WASHINGTON ― Senate Majority Leader Mitch McConnell (R-Ky.) scolded Democrats for vowing to oppose President Donald Trump’s Supreme Court nominee before he or she was even announced ― which is exactly what McConnell and all Republicans did to President Barack Obama before blocking his court pick entirely.
During remarks Monday on the Senate floor, McConnell said it is hard for him “to keep a straight face” when he hears some Democrats say they will vote against anyone on Trump’s previously released list of 25 potential Supreme Court picks. The conservative Federalist Society fed Trump all but one of those names.
“Justice Kennedy’s resignation letter had barely arrived in the president’s hands before several of our Democratic colleagues began declaring their blanket opposition to anyone at all,” said McConnell.
“There’s not even a nominee yet,” he said with a laugh. “We should evaluate this president’s nominee fairly, based on their qualifications. And we should treat this process with the respect and the dignity that it deserves.”
Later, after Trump announced Brett Kavanaugh as his pick, McConnell praised him as “superb” and called on Democrats to “put partisanship aside and consider his legal qualifications with the fairness, respect, and seriousness that a Supreme Court nomination ought to command.”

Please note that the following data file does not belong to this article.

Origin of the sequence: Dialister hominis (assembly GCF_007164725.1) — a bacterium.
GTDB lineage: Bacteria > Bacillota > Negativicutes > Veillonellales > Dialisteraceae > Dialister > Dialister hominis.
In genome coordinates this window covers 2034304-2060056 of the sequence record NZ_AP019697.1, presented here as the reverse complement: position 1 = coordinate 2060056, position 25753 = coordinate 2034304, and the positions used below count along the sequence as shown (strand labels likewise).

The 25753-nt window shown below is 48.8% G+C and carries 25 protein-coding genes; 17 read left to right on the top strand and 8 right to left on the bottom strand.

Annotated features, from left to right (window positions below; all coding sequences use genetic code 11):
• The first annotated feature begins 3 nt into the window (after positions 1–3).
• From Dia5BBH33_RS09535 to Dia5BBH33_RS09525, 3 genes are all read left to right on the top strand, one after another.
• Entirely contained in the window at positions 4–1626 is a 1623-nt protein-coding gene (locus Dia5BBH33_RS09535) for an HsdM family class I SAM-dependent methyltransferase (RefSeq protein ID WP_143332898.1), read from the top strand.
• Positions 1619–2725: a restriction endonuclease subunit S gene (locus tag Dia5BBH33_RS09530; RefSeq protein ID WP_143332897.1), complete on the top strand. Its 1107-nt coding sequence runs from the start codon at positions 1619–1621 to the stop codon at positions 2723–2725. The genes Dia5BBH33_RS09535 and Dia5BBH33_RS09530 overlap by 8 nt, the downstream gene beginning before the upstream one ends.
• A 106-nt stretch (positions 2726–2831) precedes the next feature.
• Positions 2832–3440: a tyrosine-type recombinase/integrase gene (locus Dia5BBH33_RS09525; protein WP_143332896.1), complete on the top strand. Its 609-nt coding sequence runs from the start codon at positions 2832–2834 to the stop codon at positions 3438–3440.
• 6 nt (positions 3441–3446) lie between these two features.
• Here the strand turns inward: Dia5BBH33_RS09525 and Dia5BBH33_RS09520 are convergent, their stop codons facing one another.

Barely an hour after Justice Antonin Scalia died in February 2016, McConnell issued a statement vowing to block any Obama replacement ― an unprecedented level of obstruction aimed at a sitting president. He came up with the argument that, because Obama only had one year left in office, the next president had a right to fill the court seat.
“The American people should have a voice in the selection of their next Supreme Court Justice,” McConnell said at the time. “Therefore, this vacancy should not be filled until we have a new president.”
Republicans lined up behind McConnell and refused to take any Senate action on Garland. Some wouldn’t even meet with him. It was a cynical tactic, and it worked: The Supreme Court seat sat empty for a year, Trump took office and Republicans filled the seat in 2017 with a conservative, Neil Gorsuch.
Does McConnell not see the irony in his Monday comments, given the way he treated Garland?
“No,” said McConnell spokesman Don Stewart. “And he and the fact checkers have addressed that spin.”
Stewart’s “spin” comment is referring to the GOP argument that Republicans were justified in not acting on Obama’s court pick because it was a presidential election year. This time around, some Democrats are saying they are justified in not acting on Trump’s nominee because it’s a midterm election year.
But these arguments are silly because the Senate is supposed to provide “advice and consent” on a president’s nominees, and both parties interpret that to mean whatever they want depending on who is the majority.
CORRECTION: A previous version of this article suggested the Senate is constitutionally required to review and vote on a president’s nominees, but the Senate is not required to do so. The Senate can set its own rules on how it interprets its role in taking up and voting on nominees.